This case successfully overturned Roe v. Wade and clarified that there is no federal constitutional right to abortion. Three Supreme Court amicus briefs were filed by EPPC and its scholars. First, EPPC filed an amicus brief arguing that stare decisis considerations cut overwhelmingly in favor of overturning Roe v. Wade and Planned Parenthood v. Casey. Second, Carter Snead filed an amicus brief with his colleague Mary Ann Glendon arguing against the constitutionality of previability abortions by appealing to abortion jurisprudence’s alienation from the text, history, or tradition of the US Constitution, considers stare decisis principles in justifying the overturn of Roe v. Wade, and positively argues for the essential unconstitutionality of elective abortion because of its unwarranted effect on an indisputably human life. Third, Erika Bachiochi partnered with law professors Terra Collett and Helen Alvaré to lead a brief on behalf of 240 women scholars and professionals, including EPPC fellows Mary FioRito and Mary Rice Hasson, and prolife feminist organizations, rejecting the idea that women need access to abortion to participate equally in the economic or social life in the nation.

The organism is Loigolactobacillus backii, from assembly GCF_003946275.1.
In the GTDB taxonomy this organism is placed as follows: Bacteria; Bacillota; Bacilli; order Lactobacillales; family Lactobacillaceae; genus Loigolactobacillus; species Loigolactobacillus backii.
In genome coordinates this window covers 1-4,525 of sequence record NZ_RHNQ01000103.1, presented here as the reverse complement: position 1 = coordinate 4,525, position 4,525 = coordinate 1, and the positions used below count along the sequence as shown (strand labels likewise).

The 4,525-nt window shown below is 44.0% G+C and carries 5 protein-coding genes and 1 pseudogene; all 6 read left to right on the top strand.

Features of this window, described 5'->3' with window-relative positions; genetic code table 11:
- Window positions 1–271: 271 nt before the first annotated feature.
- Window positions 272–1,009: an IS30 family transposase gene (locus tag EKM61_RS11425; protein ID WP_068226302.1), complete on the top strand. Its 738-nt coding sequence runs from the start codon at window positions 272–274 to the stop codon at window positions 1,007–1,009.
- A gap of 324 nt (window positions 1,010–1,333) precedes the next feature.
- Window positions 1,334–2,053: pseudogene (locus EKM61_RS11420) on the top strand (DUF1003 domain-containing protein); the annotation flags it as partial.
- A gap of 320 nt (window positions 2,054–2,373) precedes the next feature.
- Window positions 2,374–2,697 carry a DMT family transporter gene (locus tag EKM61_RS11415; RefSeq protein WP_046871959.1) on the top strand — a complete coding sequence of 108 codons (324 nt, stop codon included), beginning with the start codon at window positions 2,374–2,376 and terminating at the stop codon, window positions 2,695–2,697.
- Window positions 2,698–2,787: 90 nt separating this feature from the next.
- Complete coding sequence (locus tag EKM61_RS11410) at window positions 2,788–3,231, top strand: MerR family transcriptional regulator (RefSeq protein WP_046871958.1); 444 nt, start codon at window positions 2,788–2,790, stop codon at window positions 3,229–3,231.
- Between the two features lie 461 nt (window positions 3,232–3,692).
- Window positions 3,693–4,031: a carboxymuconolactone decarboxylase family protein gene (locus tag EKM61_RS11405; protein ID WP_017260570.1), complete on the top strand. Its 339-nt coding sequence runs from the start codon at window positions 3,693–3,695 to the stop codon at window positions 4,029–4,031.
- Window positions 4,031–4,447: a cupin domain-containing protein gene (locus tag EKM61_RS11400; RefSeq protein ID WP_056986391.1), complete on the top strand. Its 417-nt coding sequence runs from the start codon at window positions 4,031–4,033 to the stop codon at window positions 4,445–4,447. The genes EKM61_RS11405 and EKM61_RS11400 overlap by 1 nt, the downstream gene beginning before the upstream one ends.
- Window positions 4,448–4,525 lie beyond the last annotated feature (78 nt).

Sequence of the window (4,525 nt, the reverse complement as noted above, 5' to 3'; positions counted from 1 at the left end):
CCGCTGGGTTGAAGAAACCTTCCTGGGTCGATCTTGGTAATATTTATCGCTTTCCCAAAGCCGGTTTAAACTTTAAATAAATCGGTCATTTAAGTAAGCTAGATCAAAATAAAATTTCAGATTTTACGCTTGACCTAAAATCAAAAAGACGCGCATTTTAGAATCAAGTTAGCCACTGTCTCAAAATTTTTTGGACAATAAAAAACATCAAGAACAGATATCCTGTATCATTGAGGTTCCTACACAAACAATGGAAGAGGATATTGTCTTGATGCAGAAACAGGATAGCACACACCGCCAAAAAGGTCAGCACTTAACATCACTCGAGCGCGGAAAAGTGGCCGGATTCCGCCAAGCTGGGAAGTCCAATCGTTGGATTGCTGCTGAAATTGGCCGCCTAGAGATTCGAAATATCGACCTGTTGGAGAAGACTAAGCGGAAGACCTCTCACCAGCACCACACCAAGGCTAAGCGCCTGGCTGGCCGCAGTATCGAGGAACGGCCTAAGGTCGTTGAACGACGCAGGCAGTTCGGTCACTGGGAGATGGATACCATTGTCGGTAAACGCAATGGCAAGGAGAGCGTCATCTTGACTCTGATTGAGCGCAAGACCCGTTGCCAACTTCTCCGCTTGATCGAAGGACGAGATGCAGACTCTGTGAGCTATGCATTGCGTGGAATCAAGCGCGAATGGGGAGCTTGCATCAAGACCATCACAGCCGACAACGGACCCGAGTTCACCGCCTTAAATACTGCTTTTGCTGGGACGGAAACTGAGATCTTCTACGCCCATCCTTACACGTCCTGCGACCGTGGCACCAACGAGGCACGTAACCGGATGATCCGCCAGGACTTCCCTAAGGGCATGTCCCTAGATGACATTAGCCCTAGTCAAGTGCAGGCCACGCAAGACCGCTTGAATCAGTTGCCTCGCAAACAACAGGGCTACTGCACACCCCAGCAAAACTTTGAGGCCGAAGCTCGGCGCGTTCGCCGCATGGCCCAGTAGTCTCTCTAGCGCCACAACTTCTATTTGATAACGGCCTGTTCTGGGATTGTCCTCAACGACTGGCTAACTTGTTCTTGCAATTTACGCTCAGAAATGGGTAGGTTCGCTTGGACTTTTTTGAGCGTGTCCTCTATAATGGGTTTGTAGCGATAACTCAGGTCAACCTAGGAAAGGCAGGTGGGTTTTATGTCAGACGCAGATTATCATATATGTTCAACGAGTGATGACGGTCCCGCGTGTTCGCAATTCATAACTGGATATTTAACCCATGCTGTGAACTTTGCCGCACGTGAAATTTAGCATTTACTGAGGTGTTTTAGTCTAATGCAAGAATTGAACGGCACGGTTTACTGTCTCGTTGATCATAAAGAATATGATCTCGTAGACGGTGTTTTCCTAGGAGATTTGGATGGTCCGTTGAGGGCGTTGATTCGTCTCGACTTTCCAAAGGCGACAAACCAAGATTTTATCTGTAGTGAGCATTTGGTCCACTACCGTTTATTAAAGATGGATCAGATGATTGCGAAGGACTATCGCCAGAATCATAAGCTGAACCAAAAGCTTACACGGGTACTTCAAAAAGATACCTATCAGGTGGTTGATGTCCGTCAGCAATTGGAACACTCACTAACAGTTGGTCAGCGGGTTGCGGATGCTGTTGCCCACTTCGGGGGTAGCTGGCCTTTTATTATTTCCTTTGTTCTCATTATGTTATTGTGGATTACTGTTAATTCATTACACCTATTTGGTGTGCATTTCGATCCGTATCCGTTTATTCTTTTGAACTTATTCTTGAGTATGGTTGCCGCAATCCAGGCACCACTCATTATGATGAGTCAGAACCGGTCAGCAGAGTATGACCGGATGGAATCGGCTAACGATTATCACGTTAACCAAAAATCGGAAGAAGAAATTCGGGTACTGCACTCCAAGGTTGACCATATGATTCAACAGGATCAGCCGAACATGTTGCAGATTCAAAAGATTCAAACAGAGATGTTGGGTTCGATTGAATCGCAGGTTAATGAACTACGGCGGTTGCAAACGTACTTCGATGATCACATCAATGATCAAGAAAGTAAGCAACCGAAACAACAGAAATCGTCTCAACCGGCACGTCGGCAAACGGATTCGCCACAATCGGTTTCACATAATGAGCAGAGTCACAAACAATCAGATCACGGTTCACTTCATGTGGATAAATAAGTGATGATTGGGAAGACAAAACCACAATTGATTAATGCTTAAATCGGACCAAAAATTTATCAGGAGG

Tennessee v. U.D. Department of Health and Human Services

This case involves a challenge by the state of Tennessee to HHS’s rescission of Tennessee’s Title X funding solely because the state will not counsel and refer for abortions that are illegal under state law. Rachel N. Morrison and Eric Kniffin filed an amicus brief on behalf of EPPC in support of Tennessee, arguing that HHS’s action is part of the Biden administration’s pattern and practice to unilaterally promote its abortion-at-all-costs agenda and preempt state abortion laws in violation of federal law and contrary to the Supreme Court’s direction in Dobbs to return the issue of abortion “to the people and their elected representatives.”

Vitagliano v. County of Westchester, New York